SMS scnews item created by James East at Tue 13 Jul 2010 1511
Type: Seminar
Distribution: World
Expiry: 16 Jul 2010
Calendar1: 16 Jul 2010 1205-1255
CalLoc1: Carslaw 175
Auth: jamese@bari.maths.usyd.edu.au

Algebra Seminar

Horocyclic products of trees

Wolfgang Woess

Friday July 16, 12:05--12:55pm, Carslaw 175

Abstract

Let T_1, ..., T_d be homogeneous trees with branching numbers q_1, ..., q_d , respectively. For each tree, let h be the Busemann function with respect to a fixed boundary point (end). Its level sets are the horocycles. The horocyclic product of T_1, ... T_d is the graph consisting of all d-tuples x_1 ... x_d in the direct product of the trees with h(x_1)+...+h(x_d)=0, equipped with a natural neighbourhood relation. We explore the geometric, algebraic, analytic and probabilistic properties of these graphs and their isometry groups.

If d=2 and q_1=q_2=q then we obtain a Cayley graph of the lamplighter group (wreath product of Z mod q with Z). If d = 3 and q_1 = q_2 = q_3 = q then we get the Cayley graph of a finitely presented group into which the lamplighter group embeds naturally. Also when d > 3 and q_1 ... = q_d = q is such that each prime power in the decomposition of q is larger than d-1, we get a Cayley graph of a finitely presented group. (Methods are inspired by "discrete subgroups of Lie groups.)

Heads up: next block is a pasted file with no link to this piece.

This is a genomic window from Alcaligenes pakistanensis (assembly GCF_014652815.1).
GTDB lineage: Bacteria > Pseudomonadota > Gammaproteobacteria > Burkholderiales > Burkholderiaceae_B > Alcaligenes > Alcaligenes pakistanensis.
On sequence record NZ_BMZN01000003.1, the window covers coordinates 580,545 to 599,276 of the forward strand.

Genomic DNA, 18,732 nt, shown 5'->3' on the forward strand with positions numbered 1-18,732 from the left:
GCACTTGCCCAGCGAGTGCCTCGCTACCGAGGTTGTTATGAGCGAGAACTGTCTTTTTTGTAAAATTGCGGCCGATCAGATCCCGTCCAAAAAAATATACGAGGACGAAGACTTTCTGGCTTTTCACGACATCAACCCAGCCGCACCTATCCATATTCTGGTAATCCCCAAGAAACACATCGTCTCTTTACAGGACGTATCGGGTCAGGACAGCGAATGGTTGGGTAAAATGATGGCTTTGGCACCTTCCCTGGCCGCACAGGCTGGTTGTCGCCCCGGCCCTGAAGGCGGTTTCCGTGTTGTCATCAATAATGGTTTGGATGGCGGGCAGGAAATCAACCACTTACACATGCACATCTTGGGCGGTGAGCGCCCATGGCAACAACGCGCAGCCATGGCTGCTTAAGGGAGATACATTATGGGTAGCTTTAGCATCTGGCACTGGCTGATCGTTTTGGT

On the other hand, when the q_j do not all coincide, we get a vertex-transitive graph, but is not the Cayley graph of any finitely generated group. Indeed, it does not even admit a group action with finitely many orbits and finite point stabilizers.

The spectrum of the "simple random walk" operator on our graph is always pure point.

Finally, we determine the Poisson boundary of a large class of group-invariant random walks. It coincides with a part of the geometric boundary of the horocyclic product.

This is joint work with L. Bartholdi and M. Neuhauser.

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After the seminar we will take the speaker to lunch.

See the Algebra Seminar web page for information about other seminars in the series.

James East james.east@sydney.edu.au


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